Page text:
Some people get cold even when others are happy without any discomfort (and socks).
Cold feet are not necessarily a purely structural matter. If the feeling of “freezing my leg” doesn’t go away even when you hide under a warm blanket, the possibility of a more serious illness cannot be ruled out either. Let’s see what the most common causes are and what solutions exist to alleviate the problem.
1. You’re Cold
This may seem like an empty phrase, but it is not completely unfounded. “ Some are colder than others, so they get better and/or more often,” says Dr. Aarti Agarwal, health director at Juno Medical, noting that the phenomenon is common
due to lower muscle mass.
This is because those who are colder may have relatively less muscle mass relative to their body size, and because muscles produce heat, their bodies try to keep them warm by dissipating heat from their limbs.
2. Your circulation is bad
In the human body, the circulatory system is responsible for getting the blood to all the necessary places in the body, but its effectiveness can be reduced in some cases. If your blood circulation is poor, the blood cannot flow as freely or quickly as it should, and since the circulation can affect your body temperature, it can even make your feet cold.
“The blood vessels in the hands and feet are the smallest and most sensitive, so you may feel particularly cold in your limbs due to poor circulation,” explained Dr. Agarwal said several factors may play a role in circulatory disorders. Smoking and obesity, for example, are common risk factors, but may also be associated with some diseases.
3. You are stressed
If you are exposed to extreme stress or anxiety, your body can react violently. This can increase your blood pressure and heart rate and make it harder for you to breathe.
This may be due to your body reallocating resources, i.e., blood, nutrients, and oxygen, to major muscle groups, which, as a kind of evolutionary innervation, allows you to deal with the situation (or escape). However, your limbs do not belong to the main muscle groups, so stress can reduce blood flow in them. The result: your hands and feet start to get cold and/or sweaty.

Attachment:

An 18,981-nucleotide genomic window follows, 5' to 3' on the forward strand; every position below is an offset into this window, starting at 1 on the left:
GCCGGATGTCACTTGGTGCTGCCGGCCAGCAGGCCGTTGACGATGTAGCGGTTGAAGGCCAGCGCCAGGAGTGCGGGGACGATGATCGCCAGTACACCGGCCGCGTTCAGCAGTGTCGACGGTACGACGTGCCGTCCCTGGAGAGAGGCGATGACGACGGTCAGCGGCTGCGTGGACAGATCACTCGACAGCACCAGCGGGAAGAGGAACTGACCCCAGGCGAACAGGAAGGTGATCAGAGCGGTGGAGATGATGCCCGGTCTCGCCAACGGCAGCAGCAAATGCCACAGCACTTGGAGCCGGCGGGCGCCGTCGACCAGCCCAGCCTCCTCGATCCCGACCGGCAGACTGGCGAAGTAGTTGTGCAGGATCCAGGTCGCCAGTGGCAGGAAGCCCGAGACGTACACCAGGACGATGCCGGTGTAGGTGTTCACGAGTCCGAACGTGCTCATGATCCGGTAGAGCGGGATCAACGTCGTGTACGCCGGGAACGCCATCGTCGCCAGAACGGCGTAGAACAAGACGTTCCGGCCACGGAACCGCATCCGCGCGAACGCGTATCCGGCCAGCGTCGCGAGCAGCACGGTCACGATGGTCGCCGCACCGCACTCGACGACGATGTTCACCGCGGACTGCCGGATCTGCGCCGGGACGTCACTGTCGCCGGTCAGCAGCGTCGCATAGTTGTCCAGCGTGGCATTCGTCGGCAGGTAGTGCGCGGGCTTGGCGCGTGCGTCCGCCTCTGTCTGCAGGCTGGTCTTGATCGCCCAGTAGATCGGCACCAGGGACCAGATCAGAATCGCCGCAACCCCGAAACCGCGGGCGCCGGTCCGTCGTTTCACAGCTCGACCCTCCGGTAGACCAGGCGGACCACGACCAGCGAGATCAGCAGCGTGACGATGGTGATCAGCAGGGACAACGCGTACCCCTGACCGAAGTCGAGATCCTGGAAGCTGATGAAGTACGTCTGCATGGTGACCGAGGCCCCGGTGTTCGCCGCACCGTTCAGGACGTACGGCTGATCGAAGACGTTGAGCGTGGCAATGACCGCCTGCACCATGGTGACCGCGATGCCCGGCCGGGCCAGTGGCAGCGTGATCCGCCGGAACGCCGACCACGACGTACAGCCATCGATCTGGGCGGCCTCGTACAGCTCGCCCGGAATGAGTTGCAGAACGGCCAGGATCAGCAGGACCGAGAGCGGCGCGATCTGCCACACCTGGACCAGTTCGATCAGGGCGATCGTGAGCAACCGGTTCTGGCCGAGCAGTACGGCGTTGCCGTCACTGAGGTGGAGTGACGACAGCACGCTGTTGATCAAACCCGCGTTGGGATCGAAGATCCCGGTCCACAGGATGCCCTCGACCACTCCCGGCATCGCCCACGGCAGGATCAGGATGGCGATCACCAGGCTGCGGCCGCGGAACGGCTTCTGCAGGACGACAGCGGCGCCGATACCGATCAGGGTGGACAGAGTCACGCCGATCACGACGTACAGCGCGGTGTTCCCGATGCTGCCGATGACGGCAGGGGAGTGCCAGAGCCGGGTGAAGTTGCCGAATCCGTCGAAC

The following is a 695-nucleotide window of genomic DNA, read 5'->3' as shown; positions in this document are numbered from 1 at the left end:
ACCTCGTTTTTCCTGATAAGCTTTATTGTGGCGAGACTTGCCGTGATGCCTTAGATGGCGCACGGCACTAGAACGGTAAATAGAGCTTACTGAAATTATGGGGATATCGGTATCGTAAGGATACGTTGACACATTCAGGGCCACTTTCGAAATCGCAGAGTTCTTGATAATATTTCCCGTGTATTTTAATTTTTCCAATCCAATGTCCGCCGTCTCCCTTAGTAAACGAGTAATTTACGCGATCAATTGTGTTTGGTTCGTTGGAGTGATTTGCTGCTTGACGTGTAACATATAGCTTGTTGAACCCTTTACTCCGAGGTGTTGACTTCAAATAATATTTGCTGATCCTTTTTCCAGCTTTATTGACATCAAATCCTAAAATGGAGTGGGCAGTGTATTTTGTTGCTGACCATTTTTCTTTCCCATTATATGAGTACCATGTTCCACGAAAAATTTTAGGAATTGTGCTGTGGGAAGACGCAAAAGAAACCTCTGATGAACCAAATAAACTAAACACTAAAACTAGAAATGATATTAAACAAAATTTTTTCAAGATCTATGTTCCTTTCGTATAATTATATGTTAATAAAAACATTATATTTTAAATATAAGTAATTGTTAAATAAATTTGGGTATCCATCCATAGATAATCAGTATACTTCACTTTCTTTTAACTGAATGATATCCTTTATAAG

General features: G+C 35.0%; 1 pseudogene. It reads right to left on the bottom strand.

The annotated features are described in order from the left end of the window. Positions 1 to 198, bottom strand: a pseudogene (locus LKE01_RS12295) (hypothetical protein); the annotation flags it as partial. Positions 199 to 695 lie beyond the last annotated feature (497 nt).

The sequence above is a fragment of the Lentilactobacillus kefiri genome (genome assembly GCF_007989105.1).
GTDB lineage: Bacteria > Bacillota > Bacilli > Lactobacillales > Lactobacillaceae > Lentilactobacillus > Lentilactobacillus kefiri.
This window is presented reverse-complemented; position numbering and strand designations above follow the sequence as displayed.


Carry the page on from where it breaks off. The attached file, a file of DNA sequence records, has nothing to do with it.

4. Your thyroid gland is underactive
The thyroid gland is a small gland in the front of the neck that is responsible for producing hormones that regulate the body’s energy use. However, in hypothyroidism, less hormone is produced, which can gradually slow down the body so that it cannot function properly. It can have many symptoms, from fatigue to pain to depression, including becoming more sensitive to the cold.
5. You have some form of chronic illness
Although the underlying causes are generally less severe, it is less likely that a cold foot may be a companion to a more worrying medical condition, such as peripheral neuropathy, peripheral arterial disease, Raynaud’s disease, or Buerger’s disease. According to Dr. Agarwal, these are associated with other symptoms, so if you have any other complaints besides feeling cold, you may want to see a doctor.
What can be done about it?
Here are some general tips to save you from freezing if your feet are cold (and not a chronic illness in the background).
Stretch or move your legs: Movement can cause blood to flow into your legs, which can help warm them up.
Start exercising: Regular exercise is one of the easiest ways to improve your circulation.
Buy a foot bath: A warm water foot bath can do wonders! If you soak your feet for 15 minutes, you can also improve the blood circulation in the area.
Use a heating pad: A heating pad or blanket can also help warm your cold limbs. If you need a quick solution and no one else is on hand, take a bottle filled with warm water as well.
Minimize stress: This may not need much explanation. If your feet get cold due to stress, you need to address the root cause.
Wear thick socks: The socks heat and insulate at the same time. You can also find warm socks.